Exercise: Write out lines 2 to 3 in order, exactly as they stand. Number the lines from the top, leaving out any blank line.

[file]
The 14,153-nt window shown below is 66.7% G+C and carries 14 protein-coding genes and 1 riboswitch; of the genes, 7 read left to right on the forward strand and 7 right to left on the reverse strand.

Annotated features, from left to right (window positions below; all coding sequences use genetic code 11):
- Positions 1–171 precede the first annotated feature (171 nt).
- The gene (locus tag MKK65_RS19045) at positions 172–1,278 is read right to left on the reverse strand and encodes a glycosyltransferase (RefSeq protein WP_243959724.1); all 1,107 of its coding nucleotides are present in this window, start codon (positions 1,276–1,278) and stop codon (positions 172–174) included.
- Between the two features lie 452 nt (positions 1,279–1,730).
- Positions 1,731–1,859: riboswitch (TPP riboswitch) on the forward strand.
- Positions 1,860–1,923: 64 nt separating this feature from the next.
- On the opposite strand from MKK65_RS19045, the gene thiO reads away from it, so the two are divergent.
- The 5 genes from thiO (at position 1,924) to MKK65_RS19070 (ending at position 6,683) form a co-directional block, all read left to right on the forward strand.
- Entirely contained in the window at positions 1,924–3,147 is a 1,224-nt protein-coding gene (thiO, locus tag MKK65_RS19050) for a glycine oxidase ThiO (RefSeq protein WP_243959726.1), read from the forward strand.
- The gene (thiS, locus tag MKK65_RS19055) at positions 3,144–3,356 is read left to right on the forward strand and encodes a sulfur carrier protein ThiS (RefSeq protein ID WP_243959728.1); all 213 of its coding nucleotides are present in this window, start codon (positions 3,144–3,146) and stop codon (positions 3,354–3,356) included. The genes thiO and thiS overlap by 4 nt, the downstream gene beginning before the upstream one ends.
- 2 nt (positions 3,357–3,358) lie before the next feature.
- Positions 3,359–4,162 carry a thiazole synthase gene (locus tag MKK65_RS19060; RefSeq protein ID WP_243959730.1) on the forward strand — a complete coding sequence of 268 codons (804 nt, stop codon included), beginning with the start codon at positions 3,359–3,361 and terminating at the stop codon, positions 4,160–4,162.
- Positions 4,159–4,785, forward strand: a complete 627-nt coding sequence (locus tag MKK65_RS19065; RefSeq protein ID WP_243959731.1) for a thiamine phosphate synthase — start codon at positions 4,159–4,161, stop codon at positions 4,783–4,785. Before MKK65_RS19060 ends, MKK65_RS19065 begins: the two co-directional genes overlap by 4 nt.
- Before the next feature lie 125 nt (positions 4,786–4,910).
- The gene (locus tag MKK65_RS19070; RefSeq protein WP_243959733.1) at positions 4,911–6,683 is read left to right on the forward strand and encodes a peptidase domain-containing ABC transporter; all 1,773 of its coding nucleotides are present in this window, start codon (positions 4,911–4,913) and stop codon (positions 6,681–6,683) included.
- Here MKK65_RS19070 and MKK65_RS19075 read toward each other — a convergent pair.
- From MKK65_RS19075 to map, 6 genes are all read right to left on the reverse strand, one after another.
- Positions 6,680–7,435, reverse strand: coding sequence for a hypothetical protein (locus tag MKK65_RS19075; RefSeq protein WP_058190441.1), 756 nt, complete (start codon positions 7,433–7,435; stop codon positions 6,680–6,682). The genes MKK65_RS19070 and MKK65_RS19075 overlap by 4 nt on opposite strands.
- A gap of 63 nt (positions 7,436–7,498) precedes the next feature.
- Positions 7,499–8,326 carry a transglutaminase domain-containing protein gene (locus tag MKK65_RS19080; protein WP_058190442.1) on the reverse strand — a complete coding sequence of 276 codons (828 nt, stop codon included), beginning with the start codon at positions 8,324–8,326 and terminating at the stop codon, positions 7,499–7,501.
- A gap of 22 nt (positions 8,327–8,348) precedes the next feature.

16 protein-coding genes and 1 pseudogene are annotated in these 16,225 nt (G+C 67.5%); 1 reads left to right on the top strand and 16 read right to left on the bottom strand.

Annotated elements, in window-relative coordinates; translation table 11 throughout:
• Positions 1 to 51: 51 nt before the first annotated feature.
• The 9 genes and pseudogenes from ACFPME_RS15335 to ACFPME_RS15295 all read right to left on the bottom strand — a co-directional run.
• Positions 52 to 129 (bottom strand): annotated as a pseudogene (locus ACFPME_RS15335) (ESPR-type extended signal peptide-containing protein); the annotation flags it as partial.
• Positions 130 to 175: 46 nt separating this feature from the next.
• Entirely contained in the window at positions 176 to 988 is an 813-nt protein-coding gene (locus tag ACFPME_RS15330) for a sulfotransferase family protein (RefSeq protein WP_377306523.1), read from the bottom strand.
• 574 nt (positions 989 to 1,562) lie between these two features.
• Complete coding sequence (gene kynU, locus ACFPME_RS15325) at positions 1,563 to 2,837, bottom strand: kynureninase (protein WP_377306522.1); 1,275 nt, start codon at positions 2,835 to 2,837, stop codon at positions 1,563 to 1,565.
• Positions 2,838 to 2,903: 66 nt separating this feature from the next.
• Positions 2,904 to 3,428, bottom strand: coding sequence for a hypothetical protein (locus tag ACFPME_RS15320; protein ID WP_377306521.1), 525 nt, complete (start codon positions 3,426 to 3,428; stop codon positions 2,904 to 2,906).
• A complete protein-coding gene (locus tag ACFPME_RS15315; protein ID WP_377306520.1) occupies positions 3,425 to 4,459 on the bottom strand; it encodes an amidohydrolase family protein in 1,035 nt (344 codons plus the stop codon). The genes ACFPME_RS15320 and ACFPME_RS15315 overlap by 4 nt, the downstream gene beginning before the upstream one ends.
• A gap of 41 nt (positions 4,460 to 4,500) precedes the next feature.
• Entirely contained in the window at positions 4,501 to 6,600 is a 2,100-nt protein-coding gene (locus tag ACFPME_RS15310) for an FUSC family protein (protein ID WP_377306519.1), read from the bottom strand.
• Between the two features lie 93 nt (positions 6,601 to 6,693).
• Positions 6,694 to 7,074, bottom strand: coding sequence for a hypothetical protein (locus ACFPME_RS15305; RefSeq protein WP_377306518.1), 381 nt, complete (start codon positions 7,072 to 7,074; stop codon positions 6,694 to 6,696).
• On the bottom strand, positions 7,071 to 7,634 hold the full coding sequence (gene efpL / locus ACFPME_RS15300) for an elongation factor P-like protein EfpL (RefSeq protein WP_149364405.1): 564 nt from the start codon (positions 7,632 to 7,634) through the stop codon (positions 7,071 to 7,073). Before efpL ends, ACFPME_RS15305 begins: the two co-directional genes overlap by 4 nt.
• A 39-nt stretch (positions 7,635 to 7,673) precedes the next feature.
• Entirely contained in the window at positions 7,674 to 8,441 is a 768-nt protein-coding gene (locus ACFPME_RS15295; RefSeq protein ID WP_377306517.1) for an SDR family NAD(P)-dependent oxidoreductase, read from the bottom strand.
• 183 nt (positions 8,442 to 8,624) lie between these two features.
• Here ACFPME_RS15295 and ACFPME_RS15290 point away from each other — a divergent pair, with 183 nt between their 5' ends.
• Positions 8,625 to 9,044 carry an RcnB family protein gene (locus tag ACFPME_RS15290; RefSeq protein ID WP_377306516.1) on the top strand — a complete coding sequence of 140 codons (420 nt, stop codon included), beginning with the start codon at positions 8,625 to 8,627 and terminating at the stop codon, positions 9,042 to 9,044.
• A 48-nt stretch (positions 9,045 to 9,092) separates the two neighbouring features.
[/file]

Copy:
Annotated features, from left to right (window positions below; all coding sequences use genetic code 11):
- Positions 1–171 precede the first annotated feature (171 nt).